THE EMCOMM COMPREHENSIVE EQUIPMENT AND PERSONAL GEAR CHECKLIST
Updated: 12 JAN 04
This is a COMPREHENSIVE list of equipment, supplies, and personal gear for EMCOMM personnel and/or ARCTs to carry during emergency or public service activities. Use it as a guide from which to pick and choose and make your own list(s) based upon your own requirements.
Please note: There isnít a lot of actual radio and other communications equipment listed. (Too many choices, opinions, like/dislikes, personal preferences, etc.) The assumption is that hams already know about all that stuff. The focus here is to get you thinking about all the other gear you might need!
Whether a "Type V" ARCT or a full-blown "TYPE I" ARCT*, All EMCOMM operators and teams responding to a field assignment ("field" includes indoor settings) should maintain a state of readiness with enough supplies and gear to sustain them for at least 72 hours. This applies to field or "go kits" carried on foot or via modes of transportation other than your own vehicle, your own mobile unit(s), and also for home and/or work. Your inventory of gear will vary based upon what service you are registered in, where you live, local climatalogic patterns, etc.
Consider keeping a "ready-kit" handy that is stocked with essential items that are common to any/all assignments. Large "Rubbermaid" type storage containers are handy to keep other/optional items that can be quickly retrieved and packed as needed. Many responders maintain a "winter inventory" and a "summer inventory". Other find it more advantageous to keep the "ready-gear" in the trunk of their car, or in a water/dust proof container in their station wagon, van, truck or RV.
Not everyone on a team needs to carry "one of everything". In "true team fashion" a coordinated team may assign certain individuals to ALWAYS bring a certain item. For example not everyone has, nor should bring, a generator; when only one may be needed to support a field EMCOMM station. Someone else might be assigned to bring a portable shelter (sunshade, tent, etc.). But this only works if you have team members that you can depend on!
* ICS-ARCT INFO at: www.emcomm.org/ARCT/index.html
"ALWAYS TAKE" ITEMS:
1.1 ID Card(s) for any and all agencies with which you are registered. (American Red Cross, local or state RACES, SAR, etc.)
1.2 Copy of your FCC Amateur Radio License. Copies all FCC licenses (e.g.- "club" calls) you are authorized to use should be carried.
1.3 Personal prescription and OTC medications. Carry list of all medications you take, plus name/address of doctor(s) and pharmacist.
1.4 Eyeglasses (+ spare pair), sun glasses. Safety glasses or goggles.
1.5 Appropriate clothing, headgear, sturdy shoes/boots, Ďkerchief or scarf. (If Ďkerchief is ORANGE or other bright color, it can double as a signal flag.)
1.6 Water. One gallon per day per person,
1.7 Small notepad, pen(s), pencils, spiral logbook/clipboard, RADIOGRAM forms.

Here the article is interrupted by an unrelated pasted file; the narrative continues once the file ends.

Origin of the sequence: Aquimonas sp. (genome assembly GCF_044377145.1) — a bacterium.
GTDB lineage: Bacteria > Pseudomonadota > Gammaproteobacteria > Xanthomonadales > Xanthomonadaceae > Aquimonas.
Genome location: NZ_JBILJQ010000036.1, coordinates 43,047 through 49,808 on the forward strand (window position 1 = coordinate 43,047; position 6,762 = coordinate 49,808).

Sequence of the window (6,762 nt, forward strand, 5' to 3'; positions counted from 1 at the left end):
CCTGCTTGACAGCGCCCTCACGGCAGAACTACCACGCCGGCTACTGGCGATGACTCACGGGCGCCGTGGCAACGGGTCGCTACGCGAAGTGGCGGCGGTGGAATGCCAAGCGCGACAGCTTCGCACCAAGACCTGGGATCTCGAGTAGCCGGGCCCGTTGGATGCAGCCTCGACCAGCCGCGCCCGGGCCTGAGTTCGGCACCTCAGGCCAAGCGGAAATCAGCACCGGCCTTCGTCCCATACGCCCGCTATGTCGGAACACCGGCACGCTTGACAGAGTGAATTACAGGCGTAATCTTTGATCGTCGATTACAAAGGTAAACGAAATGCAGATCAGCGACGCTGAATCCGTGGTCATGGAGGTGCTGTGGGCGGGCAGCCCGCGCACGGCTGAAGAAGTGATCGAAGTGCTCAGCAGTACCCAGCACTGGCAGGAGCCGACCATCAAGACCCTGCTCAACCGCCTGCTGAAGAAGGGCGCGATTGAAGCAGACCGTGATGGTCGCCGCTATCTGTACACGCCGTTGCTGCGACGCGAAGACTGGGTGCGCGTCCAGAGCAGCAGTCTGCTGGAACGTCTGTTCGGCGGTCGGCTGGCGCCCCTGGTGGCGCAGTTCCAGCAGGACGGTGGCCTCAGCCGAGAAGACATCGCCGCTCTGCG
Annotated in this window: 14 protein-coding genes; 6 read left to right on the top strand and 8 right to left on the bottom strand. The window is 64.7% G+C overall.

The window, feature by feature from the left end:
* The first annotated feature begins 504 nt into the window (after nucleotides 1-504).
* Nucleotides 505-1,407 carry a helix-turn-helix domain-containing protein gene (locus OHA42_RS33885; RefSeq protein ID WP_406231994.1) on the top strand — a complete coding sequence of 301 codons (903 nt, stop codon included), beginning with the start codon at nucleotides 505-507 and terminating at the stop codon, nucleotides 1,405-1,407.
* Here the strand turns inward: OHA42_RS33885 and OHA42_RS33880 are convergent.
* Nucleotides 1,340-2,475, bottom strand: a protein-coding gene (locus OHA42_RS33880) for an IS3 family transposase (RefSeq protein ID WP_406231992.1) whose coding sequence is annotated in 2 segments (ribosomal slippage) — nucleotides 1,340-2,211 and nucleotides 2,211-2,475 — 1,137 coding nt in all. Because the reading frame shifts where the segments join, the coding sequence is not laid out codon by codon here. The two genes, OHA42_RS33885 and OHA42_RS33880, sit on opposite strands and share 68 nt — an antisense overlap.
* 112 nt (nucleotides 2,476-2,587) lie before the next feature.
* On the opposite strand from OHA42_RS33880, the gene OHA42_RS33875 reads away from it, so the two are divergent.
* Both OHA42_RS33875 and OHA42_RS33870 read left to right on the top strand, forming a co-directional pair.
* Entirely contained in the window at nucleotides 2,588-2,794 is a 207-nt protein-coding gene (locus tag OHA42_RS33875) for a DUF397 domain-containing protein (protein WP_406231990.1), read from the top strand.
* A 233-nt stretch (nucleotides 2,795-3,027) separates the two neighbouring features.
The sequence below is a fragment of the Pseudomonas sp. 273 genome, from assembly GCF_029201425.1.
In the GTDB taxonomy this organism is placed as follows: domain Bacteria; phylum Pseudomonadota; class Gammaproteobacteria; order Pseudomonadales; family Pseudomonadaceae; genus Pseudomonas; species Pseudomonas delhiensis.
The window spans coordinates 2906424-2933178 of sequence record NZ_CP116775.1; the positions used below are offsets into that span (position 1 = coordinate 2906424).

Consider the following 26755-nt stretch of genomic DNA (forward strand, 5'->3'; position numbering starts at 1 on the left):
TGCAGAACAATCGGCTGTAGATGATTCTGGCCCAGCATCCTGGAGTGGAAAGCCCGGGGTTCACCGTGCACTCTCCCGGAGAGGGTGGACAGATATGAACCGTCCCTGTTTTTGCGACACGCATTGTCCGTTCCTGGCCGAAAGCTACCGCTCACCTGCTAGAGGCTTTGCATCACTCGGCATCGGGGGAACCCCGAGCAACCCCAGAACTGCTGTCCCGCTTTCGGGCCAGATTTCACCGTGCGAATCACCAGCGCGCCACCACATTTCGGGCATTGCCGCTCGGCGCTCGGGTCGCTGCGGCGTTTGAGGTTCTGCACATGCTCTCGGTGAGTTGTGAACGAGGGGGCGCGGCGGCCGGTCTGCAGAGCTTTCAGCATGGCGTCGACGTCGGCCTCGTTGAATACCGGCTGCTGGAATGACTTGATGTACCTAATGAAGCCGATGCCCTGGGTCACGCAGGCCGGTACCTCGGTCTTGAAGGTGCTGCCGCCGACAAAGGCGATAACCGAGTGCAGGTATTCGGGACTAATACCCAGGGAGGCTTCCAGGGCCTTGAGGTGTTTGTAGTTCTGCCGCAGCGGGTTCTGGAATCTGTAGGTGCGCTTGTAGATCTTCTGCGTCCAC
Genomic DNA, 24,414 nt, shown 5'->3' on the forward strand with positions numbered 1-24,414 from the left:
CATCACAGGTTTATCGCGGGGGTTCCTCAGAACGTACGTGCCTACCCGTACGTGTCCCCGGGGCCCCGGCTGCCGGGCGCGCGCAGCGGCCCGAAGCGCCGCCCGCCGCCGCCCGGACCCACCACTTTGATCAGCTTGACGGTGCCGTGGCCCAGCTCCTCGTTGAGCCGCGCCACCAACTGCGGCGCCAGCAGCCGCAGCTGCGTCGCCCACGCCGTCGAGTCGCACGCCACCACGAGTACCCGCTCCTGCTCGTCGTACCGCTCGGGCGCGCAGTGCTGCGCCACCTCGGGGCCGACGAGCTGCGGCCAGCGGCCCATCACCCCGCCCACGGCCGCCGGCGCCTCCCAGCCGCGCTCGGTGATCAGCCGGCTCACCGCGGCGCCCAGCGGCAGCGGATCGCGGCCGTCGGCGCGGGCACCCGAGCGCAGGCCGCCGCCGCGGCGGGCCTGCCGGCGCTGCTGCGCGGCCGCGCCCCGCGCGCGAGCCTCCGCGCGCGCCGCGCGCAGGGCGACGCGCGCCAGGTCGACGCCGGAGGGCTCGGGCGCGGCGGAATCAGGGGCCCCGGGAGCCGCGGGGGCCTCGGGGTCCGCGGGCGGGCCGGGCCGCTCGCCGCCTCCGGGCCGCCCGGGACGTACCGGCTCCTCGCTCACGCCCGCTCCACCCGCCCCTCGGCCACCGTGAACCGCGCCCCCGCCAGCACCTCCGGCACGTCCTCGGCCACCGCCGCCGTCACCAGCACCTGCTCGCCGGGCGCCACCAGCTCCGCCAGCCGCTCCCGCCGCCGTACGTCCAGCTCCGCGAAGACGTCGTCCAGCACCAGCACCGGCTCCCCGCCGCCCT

1.8 Flashlight(s) (a "Snake Light or "Mag-lite" plus a pocket pen-lite is good).
1.9 Watch or small clock. (With an alarm is ideal).
1.10 Respiratory (dust) masks.
1.11 First-aid kit. (See section eight below)
1.12 Food for three days. "MREs" are OK but expensive. Carefully chosen grocery store items are just as good. Consider cracker and cookie "snack-packs", serving-size canned tuna/chicken/Vienna sausages/potted meat/SPAM, pudding, fruit, bag of "GORP" or other trail mix. Jerky is good (if your teeth are also good). And there is no better food value for 10Ę...than an egg! If time permits, boil a few and stow them in your pack. Condiment packets, (salt, pepper mustard, mayo, catsup, honey, etc.) are FREE at fast-food joints. (You probably should buy a meal before you fill your pockets!)
1.13 Proper "in vogue" fashion accessories. Cap, vest, jacket, name badge, etc.
1.14 Your OWN "ready book", include a copy of your local EMCOMM team plan, roster, telephone numbers, frequencies, and other reference items.
1.15 Maps. (Road, "topos", nautical charts, aeronautical.)
1.16 Magnifying/reading glass. A battery powered LIGHTED magnifier is terrific for map reading, splinter removing, electronic work.
1.17 Day pack, "fanny" pack, or knapsack.
PERSONAL AND COMFORT ITEMS:
2.1 Toilet paper. (A partial roll, flattened, in plastic bag fits well
in pack or pocket. Add a few extra assorted-size baggies).
2.2 Feminine sanitary napkins. (Use for wound dressings in emergency).
2.3 Paper towels or handi-wipes. (PLEASE...none with "baby-room scent!)
2.4 OTC analgesic(s) of choice. (Aspirin, acetaminophen, ibuprofen.) PLUS, antacids, anti-histamines, vitamins.
2.5 Lip balm, sunscreen, hand lotion, nail clippers, emery board, toothpicks. Stim-U-Dents (at pharmacies) better than a toothbrush!
2.6 Eyewash of choice (Visine, Murine, etc.)